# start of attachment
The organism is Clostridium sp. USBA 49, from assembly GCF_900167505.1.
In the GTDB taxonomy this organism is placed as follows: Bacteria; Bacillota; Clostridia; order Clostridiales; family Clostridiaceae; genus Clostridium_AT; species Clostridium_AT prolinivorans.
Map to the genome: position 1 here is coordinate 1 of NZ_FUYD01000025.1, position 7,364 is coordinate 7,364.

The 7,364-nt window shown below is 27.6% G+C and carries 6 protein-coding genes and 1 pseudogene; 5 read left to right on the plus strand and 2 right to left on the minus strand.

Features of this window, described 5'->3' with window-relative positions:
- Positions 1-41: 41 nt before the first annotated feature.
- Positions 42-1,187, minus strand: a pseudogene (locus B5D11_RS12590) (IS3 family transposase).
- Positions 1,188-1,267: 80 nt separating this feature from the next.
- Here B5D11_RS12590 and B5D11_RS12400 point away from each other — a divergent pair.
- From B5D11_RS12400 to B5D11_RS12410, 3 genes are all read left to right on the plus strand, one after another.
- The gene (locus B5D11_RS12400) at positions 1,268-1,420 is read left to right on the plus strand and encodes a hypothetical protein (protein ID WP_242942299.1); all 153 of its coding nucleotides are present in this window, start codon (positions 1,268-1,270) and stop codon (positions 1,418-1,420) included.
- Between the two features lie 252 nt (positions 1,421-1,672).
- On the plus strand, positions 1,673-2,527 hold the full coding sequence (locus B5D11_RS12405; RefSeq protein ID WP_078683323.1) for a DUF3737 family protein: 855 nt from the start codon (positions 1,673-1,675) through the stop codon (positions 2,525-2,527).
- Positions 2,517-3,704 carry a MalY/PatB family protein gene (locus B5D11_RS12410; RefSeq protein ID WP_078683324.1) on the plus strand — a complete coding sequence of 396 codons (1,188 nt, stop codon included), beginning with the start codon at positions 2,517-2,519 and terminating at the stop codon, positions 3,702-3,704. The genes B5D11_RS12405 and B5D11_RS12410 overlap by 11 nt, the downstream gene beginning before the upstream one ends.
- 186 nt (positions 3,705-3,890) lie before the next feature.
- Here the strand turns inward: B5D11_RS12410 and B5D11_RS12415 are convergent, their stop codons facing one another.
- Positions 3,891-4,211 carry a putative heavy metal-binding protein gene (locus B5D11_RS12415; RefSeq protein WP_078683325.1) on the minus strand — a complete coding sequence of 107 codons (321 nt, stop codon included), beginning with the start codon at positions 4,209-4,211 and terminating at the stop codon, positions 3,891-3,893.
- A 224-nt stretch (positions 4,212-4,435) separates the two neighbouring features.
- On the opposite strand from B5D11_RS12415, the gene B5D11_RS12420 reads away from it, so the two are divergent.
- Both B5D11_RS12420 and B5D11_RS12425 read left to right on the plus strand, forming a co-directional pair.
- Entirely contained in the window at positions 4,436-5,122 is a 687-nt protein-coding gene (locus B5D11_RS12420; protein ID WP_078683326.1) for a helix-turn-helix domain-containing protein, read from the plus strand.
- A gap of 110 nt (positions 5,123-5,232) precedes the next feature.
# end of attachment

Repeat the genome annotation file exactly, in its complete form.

The organism is Clostridium sp. USBA 49, from assembly GCF_900167505.1.
In the GTDB taxonomy this organism is placed as follows: Bacteria; Bacillota; Clostridia; order Clostridiales; family Clostridiaceae; genus Clostridium_AT; species Clostridium_AT prolinivorans.
Map to the genome: position 1 here is coordinate 1 of NZ_FUYD01000025.1, position 7,364 is coordinate 7,364.

The 7,364-nt window shown below is 27.6% G+C and carries 6 protein-coding genes and 1 pseudogene; 5 read left to right on the plus strand and 2 right to left on the minus strand.

Features of this window, described 5'->3' with window-relative positions:
- Positions 1-41: 41 nt before the first annotated feature.
- Positions 42-1,187, minus strand: a pseudogene (locus B5D11_RS12590) (IS3 family transposase).
- Positions 1,188-1,267: 80 nt separating this feature from the next.
- Here B5D11_RS12590 and B5D11_RS12400 point away from each other — a divergent pair.
- From B5D11_RS12400 to B5D11_RS12410, 3 genes are all read left to right on the plus strand, one after another.
- The gene (locus B5D11_RS12400) at positions 1,268-1,420 is read left to right on the plus strand and encodes a hypothetical protein (protein ID WP_242942299.1); all 153 of its coding nucleotides are present in this window, start codon (positions 1,268-1,270) and stop codon (positions 1,418-1,420) included.
- Between the two features lie 252 nt (positions 1,421-1,672).
- On the plus strand, positions 1,673-2,527 hold the full coding sequence (locus B5D11_RS12405; RefSeq protein ID WP_078683323.1) for a DUF3737 family protein: 855 nt from the start codon (positions 1,673-1,675) through the stop codon (positions 2,525-2,527).
- Positions 2,517-3,704 carry a MalY/PatB family protein gene (locus B5D11_RS12410; RefSeq protein ID WP_078683324.1) on the plus strand — a complete coding sequence of 396 codons (1,188 nt, stop codon included), beginning with the start codon at positions 2,517-2,519 and terminating at the stop codon, positions 3,702-3,704. The genes B5D11_RS12405 and B5D11_RS12410 overlap by 11 nt, the downstream gene beginning before the upstream one ends.
- 186 nt (positions 3,705-3,890) lie before the next feature.
- Here the strand turns inward: B5D11_RS12410 and B5D11_RS12415 are convergent, their stop codons facing one another.
- Positions 3,891-4,211 carry a putative heavy metal-binding protein gene (locus B5D11_RS12415; RefSeq protein WP_078683325.1) on the minus strand — a complete coding sequence of 107 codons (321 nt, stop codon included), beginning with the start codon at positions 4,209-4,211 and terminating at the stop codon, positions 3,891-3,893.
- A 224-nt stretch (positions 4,212-4,435) separates the two neighbouring features.
- On the opposite strand from B5D11_RS12415, the gene B5D11_RS12420 reads away from it, so the two are divergent.
- Both B5D11_RS12420 and B5D11_RS12425 read left to right on the plus strand, forming a co-directional pair.
- Entirely contained in the window at positions 4,436-5,122 is a 687-nt protein-coding gene (locus B5D11_RS12420; protein ID WP_078683326.1) for a helix-turn-helix domain-containing protein, read from the plus strand.
- A gap of 110 nt (positions 5,123-5,232) precedes the next feature.